Brian Crowell mono-devel at fluggo.com
Wed Mar 29 17:41:54 EST 2006

```Rusmin Susanto wrote:
> If I need to access the operator quite often, I am afraid that a
> numerous calls to "new" will slow down the program (as it needs to
> allocate 200 x 200 array of double).

You're asking if, in A + B + C + D + E + F, only one new allocation can be made,
is that correct? If so, then I'm afraid that just doesn't match the correct
behavior of a operator +(). When you create an operator +(), it *must* return a
new instance to satisfy the requirements of that operator. And really, you
should be doing that regardless of the language.

What you're really trying to do is something more along the lines of:

M = A;
M += B;
M += C;

...which in C++ could be optimized to perform only the one allocation for M. C#
does not work this way, as you cannot overload the += operator (except by
overloading +), so the allocations would still be performed in this case.

the argument's contents directly into your array, avoiding allocations altogether:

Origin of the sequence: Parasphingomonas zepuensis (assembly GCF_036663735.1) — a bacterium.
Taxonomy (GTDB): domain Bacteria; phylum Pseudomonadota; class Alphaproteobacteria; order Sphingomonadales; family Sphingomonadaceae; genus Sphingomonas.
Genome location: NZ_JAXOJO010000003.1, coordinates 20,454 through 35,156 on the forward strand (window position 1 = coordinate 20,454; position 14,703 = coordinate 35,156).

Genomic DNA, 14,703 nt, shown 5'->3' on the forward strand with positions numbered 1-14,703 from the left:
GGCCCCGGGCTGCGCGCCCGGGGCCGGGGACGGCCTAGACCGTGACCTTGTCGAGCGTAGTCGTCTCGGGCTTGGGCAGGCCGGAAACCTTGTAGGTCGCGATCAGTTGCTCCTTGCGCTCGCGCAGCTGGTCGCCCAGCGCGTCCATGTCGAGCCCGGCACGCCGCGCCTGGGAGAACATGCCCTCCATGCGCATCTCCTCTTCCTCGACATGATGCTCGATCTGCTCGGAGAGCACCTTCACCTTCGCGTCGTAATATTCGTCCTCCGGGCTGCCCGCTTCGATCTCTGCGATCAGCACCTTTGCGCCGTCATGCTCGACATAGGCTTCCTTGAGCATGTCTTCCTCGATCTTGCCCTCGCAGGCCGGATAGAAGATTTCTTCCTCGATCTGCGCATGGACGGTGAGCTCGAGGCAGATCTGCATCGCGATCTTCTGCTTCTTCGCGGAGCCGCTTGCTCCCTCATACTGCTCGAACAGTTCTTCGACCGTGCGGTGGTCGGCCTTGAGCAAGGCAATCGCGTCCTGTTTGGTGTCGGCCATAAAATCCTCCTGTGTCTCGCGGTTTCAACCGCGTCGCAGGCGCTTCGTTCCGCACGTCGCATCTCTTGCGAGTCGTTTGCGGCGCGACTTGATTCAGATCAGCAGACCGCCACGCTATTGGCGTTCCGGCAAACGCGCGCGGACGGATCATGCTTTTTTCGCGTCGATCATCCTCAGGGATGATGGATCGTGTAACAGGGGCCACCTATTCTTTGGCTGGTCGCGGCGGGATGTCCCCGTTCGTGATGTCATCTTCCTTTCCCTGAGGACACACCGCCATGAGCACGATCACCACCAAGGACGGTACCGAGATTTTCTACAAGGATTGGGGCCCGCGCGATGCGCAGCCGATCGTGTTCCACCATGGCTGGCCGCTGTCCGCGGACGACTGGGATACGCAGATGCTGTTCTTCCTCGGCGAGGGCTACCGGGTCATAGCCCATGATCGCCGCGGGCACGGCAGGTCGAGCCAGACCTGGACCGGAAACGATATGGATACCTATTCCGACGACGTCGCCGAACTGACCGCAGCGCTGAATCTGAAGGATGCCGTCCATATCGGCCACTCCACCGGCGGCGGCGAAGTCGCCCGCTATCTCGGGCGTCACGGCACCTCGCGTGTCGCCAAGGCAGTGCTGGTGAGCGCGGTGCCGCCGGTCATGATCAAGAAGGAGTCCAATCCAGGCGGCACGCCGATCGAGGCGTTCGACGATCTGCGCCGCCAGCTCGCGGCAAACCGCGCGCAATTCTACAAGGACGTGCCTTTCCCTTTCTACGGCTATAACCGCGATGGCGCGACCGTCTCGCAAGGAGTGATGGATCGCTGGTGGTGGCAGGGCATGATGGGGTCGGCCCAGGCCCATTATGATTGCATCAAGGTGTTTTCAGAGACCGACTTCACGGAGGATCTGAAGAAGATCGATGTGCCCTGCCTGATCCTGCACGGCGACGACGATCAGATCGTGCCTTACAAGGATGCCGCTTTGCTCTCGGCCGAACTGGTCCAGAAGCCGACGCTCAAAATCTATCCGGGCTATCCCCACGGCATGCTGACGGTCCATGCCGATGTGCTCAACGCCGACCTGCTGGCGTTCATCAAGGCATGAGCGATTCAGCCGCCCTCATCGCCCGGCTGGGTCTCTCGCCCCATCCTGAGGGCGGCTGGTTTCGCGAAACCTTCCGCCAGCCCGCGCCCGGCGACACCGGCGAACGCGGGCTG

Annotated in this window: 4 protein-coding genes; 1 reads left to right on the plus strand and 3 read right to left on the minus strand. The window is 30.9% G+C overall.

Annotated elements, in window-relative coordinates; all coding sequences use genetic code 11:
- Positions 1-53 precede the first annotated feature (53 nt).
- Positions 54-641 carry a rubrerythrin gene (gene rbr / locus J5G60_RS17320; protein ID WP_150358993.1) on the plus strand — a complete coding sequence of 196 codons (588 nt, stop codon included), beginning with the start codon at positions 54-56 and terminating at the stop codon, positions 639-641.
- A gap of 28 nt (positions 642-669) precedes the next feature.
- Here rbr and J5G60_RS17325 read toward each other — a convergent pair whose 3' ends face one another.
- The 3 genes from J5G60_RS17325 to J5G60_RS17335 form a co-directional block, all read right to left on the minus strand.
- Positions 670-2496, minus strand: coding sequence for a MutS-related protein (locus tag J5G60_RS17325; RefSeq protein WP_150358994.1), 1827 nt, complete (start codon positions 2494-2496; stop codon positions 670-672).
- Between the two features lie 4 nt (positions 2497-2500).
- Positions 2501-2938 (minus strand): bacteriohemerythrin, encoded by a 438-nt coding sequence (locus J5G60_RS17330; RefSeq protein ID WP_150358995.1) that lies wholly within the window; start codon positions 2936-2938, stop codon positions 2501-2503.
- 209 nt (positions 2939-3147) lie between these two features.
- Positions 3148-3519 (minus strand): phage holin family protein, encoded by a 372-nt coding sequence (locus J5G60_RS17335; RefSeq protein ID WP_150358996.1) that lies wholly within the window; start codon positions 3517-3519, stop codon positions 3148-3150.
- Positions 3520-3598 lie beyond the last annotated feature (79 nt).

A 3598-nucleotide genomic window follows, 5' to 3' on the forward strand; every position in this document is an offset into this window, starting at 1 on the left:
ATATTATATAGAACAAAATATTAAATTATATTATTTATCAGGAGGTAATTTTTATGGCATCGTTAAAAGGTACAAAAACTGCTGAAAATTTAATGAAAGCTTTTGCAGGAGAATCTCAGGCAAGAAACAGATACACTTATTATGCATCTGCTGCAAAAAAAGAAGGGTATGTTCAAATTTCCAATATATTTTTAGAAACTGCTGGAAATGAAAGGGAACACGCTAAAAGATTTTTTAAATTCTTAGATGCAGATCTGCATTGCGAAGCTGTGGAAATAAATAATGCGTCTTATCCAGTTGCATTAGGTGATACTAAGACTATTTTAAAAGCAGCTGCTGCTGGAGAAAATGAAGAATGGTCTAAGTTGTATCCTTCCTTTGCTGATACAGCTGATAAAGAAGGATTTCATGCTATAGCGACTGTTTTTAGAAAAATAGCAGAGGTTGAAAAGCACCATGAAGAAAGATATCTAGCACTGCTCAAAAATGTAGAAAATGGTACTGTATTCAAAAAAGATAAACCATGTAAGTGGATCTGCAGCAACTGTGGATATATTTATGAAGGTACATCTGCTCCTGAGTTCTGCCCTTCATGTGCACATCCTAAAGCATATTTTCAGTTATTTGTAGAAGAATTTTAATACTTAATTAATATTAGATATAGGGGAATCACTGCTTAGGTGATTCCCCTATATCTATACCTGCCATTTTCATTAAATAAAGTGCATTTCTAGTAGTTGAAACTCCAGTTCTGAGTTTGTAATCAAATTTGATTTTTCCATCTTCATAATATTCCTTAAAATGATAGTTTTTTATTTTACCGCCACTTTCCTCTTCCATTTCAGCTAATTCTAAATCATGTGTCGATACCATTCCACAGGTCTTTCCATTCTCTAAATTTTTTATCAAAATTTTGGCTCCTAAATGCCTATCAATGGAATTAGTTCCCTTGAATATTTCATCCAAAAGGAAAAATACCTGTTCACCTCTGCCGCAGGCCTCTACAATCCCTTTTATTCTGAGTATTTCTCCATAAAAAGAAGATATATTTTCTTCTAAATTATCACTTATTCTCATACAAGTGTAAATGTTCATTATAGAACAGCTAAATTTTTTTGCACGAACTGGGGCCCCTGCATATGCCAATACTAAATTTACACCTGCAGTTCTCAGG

public void Add( Foo value ) {
for( int i = 0; i < __maxX; i++ )
for( int j = 0; j < __maxY; j++ )
_array[i,j] += value._array[i,j];
}

So your statement set then becomes:

M = A;

This makes the actual behavior of the code more obvious.

To round out this pattern, you should also implement:

public static Foo Add( Foo value1, Foo value2 ) {
Foo result = new Foo();

for( int i = 0; i < __maxX; i++ )
for( int j = 0; j < __maxY; j++ )
result._array[i,j] = value1._array[i,j] + value2._array[i,j];

return result;
}

[CLSCompliant(false)]
public static Foo operator+( Foo value1, Foo value2 ) {